In response to Mr. Mark Segreti’s column entitled “Homeless don’t find sanctuary at most churches” published in the May 18 issue of The Garden Island I feel compelled to thank Mr. Segtreti for keeping the spotlight focused on an islandwide chronic issue: homelessness. Homelessness cannot be solved by any single organization or agency. It truly takes us all working together, faith-based organizations, private foundations and governmental agencies to make significant progress toward our common goal; affordable housing, nutritional security and medical care for all our citizens.
I found myself questioning the role of the modern church in providing “sanctuary,” a theme of Mr. Segreti’s article. By sanctuary, do we mean a guaranteed clean and free bed to sleep in each night? Do we mean the freedom to sleep on private property without permission? I think not. Most, if not all, churches on Kauai lack the resources to individually provide housing for the homeless. Rather they are using their resources to provide other forms of assistance.
Now I would like to focus on how the faith-based community on Kauai, people of all faiths, is working daily to support our island’s homeless. Let’s tour the island from west to east and then north focusing on a few of the faith-based homeless support groups we will find along the way.
The Episcopal Church on West Kauai is represented by two congregations, St. John’s in Eleele and St. Paul’s in Kekaha. Each church supports multiple outreach programs. To name a few: the soup kitchen ministry at St. Paul’s is currently held on the last Saturday of each month, and has been renamed “The Westside Community BBQ,” better expressing the open and welcoming atmosphere created by St. Paul’s outreach.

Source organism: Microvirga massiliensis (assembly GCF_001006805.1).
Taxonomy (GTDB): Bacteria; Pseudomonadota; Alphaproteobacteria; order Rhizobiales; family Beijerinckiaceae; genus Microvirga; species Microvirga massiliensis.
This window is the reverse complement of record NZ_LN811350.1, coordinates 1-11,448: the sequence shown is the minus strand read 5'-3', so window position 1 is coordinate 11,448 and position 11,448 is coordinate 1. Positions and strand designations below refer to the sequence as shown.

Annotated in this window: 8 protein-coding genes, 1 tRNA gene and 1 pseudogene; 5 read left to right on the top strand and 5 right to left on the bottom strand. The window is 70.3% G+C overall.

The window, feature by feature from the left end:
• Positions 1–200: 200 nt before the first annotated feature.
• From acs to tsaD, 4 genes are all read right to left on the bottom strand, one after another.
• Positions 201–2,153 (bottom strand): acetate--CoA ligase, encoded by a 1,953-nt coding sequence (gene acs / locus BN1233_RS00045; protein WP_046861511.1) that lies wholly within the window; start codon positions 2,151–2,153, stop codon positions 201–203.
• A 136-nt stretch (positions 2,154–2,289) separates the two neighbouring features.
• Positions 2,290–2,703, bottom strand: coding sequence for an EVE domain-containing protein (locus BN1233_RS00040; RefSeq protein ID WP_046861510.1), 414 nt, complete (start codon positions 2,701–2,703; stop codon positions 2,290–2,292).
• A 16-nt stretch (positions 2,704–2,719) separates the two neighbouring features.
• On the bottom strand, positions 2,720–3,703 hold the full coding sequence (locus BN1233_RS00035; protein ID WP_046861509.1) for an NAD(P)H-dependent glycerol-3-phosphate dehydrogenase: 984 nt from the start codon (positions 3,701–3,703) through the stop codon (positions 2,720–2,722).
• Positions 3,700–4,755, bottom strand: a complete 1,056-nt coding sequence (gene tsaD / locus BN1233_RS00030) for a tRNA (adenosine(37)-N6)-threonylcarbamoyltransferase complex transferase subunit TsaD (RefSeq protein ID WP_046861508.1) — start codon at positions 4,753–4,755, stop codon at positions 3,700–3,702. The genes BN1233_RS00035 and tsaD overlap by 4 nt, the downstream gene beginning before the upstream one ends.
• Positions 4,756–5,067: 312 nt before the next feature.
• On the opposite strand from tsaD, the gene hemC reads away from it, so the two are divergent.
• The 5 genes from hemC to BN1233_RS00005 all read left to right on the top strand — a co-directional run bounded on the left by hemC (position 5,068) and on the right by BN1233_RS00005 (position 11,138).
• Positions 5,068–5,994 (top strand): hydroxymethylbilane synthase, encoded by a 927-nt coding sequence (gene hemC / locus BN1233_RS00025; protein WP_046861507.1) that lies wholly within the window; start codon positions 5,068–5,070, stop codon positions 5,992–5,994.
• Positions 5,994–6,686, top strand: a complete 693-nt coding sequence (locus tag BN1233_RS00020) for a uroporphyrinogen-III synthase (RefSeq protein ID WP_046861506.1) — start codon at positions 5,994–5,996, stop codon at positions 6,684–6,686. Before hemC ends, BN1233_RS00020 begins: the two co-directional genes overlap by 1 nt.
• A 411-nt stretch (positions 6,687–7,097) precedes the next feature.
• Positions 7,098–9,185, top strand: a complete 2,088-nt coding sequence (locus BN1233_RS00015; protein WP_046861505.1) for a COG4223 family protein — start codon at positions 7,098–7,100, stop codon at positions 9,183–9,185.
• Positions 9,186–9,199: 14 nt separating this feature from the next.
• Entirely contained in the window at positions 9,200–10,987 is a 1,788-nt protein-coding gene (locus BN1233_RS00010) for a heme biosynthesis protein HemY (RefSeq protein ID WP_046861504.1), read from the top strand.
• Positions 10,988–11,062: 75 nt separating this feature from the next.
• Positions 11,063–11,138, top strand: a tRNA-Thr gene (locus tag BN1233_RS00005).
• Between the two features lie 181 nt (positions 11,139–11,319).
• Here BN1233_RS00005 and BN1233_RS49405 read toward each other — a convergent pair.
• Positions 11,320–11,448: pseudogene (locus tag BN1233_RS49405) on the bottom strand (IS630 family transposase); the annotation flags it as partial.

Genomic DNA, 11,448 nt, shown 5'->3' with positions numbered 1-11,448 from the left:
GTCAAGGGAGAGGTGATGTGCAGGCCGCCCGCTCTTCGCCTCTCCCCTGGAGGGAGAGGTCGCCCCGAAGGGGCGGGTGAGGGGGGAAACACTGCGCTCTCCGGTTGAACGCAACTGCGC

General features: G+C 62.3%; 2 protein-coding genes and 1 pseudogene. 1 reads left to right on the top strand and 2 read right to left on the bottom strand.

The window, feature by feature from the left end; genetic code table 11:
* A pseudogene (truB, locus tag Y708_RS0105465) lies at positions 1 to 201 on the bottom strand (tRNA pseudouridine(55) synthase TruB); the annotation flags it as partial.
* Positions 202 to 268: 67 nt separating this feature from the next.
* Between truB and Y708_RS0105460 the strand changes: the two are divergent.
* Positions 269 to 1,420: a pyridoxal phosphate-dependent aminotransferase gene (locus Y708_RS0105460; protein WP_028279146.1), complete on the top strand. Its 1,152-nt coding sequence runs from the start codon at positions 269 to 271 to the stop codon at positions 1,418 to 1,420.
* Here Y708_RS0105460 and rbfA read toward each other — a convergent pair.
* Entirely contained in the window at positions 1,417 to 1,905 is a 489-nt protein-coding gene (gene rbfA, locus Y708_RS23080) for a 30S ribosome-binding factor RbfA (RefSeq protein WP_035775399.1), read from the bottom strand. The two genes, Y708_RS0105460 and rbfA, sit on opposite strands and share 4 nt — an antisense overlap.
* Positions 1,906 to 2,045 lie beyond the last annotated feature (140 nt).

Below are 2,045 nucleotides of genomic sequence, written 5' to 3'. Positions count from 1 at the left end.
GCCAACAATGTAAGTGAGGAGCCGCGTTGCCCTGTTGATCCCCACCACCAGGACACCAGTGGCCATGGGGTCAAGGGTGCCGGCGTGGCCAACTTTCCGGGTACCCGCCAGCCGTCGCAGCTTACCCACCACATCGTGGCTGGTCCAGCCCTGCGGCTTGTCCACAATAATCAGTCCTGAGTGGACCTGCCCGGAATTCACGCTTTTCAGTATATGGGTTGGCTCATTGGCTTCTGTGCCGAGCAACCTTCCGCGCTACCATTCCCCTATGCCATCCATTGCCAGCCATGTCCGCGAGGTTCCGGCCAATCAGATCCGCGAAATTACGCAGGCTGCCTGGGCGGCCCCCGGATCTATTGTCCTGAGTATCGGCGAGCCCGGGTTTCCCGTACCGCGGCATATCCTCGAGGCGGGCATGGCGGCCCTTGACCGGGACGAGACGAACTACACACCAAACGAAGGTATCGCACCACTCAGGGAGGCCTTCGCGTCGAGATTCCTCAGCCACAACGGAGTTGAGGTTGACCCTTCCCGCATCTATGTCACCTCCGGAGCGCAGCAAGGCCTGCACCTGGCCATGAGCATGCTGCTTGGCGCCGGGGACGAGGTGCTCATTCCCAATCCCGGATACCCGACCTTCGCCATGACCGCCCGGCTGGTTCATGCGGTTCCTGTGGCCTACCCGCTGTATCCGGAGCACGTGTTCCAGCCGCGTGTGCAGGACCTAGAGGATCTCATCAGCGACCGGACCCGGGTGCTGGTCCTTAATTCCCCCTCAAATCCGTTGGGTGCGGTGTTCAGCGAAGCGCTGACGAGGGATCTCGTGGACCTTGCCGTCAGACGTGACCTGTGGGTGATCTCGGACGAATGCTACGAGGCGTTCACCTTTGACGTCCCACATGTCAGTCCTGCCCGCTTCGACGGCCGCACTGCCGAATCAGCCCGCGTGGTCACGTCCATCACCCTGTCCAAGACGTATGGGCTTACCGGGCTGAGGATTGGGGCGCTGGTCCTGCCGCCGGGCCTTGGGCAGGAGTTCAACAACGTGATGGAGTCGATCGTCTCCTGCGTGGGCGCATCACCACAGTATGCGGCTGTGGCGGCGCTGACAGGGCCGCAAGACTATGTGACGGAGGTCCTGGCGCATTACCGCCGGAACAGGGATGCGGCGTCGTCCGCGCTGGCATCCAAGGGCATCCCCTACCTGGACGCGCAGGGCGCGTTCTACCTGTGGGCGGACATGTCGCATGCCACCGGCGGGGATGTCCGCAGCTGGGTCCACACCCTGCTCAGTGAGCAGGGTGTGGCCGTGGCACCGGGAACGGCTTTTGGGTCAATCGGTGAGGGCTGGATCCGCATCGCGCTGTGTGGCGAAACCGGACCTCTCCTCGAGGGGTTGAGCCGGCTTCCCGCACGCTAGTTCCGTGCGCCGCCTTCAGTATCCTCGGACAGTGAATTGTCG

In addition, The Episcopal Church on West Kauai provides volunteer support to the Salvation Army Kokua Kitchen once a month and has just established a new ministry in collaboration with Eleele Baptist Church’s existing monthly food pantry on the second Saturday of each month, to provide additional storage space as well as volunteer labor from their members.
The Episcopal churches on West Kauai also collaborate in maintaining the Kekaha Community Garden, located on the grounds of St. Paul’s Church in Kekaha. The garden offers land, training, community, outreach and hope.
Continuing our tour to the east we come to Lihue and St. Michael and All Angels Episcopal Church. St. Michael’s food outreach program, Loaves and Fishes, is the largest food pantry in Lihue. The pantry distributes groceries to about 100 people each Wednesday morning. Loaves and Fishes is staffed by volunteers and supported with donations of food and cash from parishioners as well as other churches and organizations.
On the Eastside we find two very complimentary ministries, Kapaa Missionary Church’s food and clothing assistance for the homeless and All Saint’s Episcopal Church and Preschool’s Laundry Love. Under the Banner of “LOVE ONE ANOTHER” Kapaa Missionary provides the following services to those in need:
w SOUP KITCHEN: A hot meal is served on the second and fourth Saturday of the month from 5 p.m. to 6 p.m.
w FOOD PANTRY: Free food bags provided every Saturday from 5 to 6 p.m. at the church. Volunteers shop for the food, pack the food bags and cheerfully pass them out to anyone who needs food.